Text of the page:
If you have an otherwise good diaper but the elastic is shot, step off the ledge! You have two options:
- Check the manufacturer’s warranty. You might be able to have it replaced or repaired at no cost.
- You* can replace the elastic yourself.
The first option is obviously ideal, because it’s the least work – a welcome solution for a busy mom! But if the diaper has no warranty or is outside of the warranty period, replacing the elastic is not that difficult of a project.
* Please note that my definition of the term “you” excludes me. Seriously, I can’t even sew a button. Thankfully, my mom (aka Crunchy Nana) is a talented seamstress and offered to show us an easy way to replace elastic in cloth diapers!
What You Need
- 1/4-inch braided elastic
- Seam ripper
- Two safety pins
- Polyester thread to match the diaper
- Sewing machine with a zipper foot
- Sewing needle
Step 1: Measure the Replacement Elastic
If only one side of the diaper is shot, you can take a measurement of the unstretched leg on the opposite side.
If you need to replace the elastic on both legs, it’s fine to take any other cloth diaper and measure its elastic. You don’t even have to use the same brand or type of diaper to measure from; simply choose a diaper that fits your baby’s legs the most comfortably (that is, it doesn’t leak at the legs or leave red marks).
Most of the diapers in my stash have leg elastic in the 5.5 to 7-inch range.
Step 2: Open the Casing to Remove the Old Elastic
The method demonstrated here is an exterior replacement method, so first you have to find a place to get into the elastic casing from the seam at the leg. A note of caution: be very careful with the seam ripper – you don’t want to poke a hole in the PUL by accident!
First, use the seam ripper to carefully unstitch the seam right next to where the elastic is sewn in (A). Open a space of about an inch so you can grab the old elastic and maneuver your fingers a bit (B). Next, you’ll need to take out the seam where the elastic is anchored so that you can remove the old elastic. Generally, this will only require ripping a few stitches (C).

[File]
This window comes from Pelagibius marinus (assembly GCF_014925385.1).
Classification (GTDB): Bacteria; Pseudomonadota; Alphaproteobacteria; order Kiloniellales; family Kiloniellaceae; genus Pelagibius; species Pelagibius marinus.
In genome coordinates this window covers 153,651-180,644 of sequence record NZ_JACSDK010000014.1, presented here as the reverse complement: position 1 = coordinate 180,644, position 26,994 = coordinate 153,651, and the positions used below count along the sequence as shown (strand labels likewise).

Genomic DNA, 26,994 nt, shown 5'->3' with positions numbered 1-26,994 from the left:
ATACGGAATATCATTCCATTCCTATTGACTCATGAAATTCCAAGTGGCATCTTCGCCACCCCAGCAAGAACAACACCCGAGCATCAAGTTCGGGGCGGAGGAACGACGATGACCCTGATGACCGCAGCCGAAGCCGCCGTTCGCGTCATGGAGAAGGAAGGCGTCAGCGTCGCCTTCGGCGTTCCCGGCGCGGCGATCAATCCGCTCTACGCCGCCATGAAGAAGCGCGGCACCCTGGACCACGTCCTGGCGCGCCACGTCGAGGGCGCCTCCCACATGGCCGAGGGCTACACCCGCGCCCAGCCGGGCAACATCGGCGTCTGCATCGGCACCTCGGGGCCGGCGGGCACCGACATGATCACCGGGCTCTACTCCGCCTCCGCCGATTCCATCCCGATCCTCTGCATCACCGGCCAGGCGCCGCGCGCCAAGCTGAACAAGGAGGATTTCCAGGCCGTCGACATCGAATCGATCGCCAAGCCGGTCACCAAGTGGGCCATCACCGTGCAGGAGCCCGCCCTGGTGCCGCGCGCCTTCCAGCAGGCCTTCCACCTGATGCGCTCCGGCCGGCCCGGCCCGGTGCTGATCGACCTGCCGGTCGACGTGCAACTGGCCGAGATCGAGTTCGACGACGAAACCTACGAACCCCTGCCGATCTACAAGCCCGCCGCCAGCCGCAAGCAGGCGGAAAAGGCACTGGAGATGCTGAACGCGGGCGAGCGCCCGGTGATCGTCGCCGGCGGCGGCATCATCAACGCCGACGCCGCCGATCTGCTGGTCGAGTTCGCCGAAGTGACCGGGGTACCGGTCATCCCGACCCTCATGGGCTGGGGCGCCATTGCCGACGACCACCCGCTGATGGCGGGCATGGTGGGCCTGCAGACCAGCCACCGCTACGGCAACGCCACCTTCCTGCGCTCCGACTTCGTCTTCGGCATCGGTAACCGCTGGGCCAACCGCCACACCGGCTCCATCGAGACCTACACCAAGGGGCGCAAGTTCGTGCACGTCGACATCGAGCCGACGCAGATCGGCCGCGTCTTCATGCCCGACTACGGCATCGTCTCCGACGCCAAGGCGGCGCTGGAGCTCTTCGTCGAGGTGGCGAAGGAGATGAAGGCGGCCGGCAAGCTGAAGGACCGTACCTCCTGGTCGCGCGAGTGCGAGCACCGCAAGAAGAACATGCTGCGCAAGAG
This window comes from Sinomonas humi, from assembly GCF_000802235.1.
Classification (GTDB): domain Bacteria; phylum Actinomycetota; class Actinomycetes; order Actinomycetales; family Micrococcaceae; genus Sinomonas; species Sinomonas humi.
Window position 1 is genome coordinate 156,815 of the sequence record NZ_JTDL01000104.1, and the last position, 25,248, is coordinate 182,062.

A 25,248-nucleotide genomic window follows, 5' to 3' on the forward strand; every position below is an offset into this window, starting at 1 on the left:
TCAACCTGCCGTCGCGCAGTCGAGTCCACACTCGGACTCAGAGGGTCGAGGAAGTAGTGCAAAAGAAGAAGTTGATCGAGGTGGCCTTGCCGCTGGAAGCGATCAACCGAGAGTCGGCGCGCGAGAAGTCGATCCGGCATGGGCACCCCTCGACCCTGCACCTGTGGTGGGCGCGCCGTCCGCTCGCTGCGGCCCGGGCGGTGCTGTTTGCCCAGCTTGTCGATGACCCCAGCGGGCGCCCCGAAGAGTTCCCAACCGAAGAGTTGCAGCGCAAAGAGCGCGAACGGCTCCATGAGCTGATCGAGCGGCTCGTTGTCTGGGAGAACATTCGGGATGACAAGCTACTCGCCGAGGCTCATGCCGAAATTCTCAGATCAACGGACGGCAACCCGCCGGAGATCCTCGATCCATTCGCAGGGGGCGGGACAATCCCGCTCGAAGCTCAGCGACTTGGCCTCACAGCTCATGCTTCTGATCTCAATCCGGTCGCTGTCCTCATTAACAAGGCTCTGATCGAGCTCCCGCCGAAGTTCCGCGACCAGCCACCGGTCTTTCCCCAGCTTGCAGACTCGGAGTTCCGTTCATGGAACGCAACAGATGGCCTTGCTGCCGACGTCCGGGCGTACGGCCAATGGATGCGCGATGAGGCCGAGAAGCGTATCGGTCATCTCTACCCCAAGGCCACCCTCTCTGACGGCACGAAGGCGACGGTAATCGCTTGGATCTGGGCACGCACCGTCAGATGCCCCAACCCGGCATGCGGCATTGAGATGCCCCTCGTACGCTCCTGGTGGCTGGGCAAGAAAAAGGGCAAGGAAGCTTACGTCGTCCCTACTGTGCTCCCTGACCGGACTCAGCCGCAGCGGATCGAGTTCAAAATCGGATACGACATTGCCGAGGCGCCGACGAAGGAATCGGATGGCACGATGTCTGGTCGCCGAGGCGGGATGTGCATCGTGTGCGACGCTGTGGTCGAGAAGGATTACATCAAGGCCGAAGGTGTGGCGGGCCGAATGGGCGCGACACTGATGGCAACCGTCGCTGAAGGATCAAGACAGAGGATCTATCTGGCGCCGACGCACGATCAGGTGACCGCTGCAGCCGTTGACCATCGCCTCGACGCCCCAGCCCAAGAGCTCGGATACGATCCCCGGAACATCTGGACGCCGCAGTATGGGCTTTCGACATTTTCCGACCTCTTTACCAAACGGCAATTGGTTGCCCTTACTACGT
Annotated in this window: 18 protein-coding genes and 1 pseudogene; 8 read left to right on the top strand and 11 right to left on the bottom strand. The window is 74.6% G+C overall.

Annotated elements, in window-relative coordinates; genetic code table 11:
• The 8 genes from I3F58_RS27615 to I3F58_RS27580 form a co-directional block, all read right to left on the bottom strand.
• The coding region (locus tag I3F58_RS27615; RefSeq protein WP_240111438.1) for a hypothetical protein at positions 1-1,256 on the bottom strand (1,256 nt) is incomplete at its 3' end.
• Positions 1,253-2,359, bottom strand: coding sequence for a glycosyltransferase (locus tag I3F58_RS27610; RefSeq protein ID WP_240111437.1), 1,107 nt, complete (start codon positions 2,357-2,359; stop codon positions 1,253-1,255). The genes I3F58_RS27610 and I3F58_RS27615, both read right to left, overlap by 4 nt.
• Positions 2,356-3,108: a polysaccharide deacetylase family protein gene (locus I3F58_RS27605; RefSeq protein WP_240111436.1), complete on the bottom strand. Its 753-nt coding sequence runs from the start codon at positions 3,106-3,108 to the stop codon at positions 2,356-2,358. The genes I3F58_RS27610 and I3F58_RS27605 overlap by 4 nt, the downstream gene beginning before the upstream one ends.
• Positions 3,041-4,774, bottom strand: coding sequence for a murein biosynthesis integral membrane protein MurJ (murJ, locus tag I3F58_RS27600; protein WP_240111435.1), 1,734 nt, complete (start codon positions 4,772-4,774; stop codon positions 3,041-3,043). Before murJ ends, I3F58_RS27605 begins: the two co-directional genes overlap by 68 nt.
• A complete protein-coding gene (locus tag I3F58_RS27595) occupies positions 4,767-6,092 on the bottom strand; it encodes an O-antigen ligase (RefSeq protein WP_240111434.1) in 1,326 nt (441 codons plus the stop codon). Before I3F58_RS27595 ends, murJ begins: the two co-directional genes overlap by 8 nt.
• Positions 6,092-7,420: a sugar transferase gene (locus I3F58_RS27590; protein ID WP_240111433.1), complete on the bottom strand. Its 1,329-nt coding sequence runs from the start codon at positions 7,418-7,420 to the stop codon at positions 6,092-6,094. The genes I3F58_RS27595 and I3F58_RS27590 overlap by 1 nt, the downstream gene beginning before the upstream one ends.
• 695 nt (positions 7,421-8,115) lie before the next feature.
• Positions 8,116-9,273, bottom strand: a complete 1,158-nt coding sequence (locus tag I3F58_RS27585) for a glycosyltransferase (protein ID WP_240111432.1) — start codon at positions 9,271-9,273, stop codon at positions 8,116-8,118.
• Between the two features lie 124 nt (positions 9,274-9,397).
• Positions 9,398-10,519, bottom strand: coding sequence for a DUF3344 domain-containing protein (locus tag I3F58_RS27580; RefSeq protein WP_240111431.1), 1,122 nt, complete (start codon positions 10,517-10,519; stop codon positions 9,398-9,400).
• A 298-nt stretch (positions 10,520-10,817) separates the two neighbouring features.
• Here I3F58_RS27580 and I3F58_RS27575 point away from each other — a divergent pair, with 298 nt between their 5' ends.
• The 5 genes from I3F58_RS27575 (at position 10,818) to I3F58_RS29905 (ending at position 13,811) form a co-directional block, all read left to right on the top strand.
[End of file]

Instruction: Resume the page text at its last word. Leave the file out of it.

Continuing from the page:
Now repeat A, B, and C on other end, and pull out the old elastic.
Step 3: Insert the New Elastic
Before inserting the new elastic, fasten safety pins at both ends. This will give you something to hang on to while you wiggle it through the casing.
Insert the new elastic, pushing it through inchworm-style until your safety pins can hang out at each opening.
Step 4: Sew Down the New Elastic
Now that you have the new elastic threaded through the casing, it’s time to sew it in place. Now, Crunchy Nana (whose sock drawer is immaculate, and organized by color) wishes me to remind you to thread the machine so that the top color matches the diaper and the bobbin color matches the diaper’s lining.
Remove the safety pin from the end that you want to sew in first. To anchor the elastic in place while you stitch it, pull it about 1/4 inch past the original seam that you ripped out and will be sewing over. Then put a straight pin through the new elastic and the lining – just be sure not to pin the PUL!
Next, Crunchy Nana used a zipper foot to avoid going over that pin. (Tangent here. Zipper Foot would make a pretty awesome band name; am I right?!) Start a little ways back so that you can go over the existing stitches; then make a 90⁰ turn to sew the new elastic in place.
Once you have the first side finished, pull and stretch to make sure it’s stitched tight before moving on to the other end. Then simply repeat this process on the other end! Note that it may feel a little more difficult to keep everything in place on the other end, because now there is a bit of tension.
Step 5: Close ‘er Up
At this point, the new elastic is sewn in place on both ends, but you still have two open gaps where you originally ripped the seams in step 2.
Crunchy Nana informed me that she was just going to quickly whip stitch these using a double thread.
(Once again, my mind wandered. This vocabulary is all so new to me, but whip stitching sounds like a great punishment. In a few more years, I’ll probably be throwing around this term as a vague threat when my children are being overly rambunctious. “Stop that right now, or Mama’s gonna have to whip-stitch you!”)
Start about a 1/4 inch behind the opening so you catch in the good stitches and hide the knot. Pull it taut and anchor it between your thumb and forefinger while you whip stitch it closed.
Have Any Questions?
Well, don’t ask me! Remember, I can’t sew a button and that’s not an exaggeration. But Crunchy Nana will be monitoring the comments and is happy to chat with you about this project. Leave a comment below if you have any questions about how to replace elastic in cloth diapers.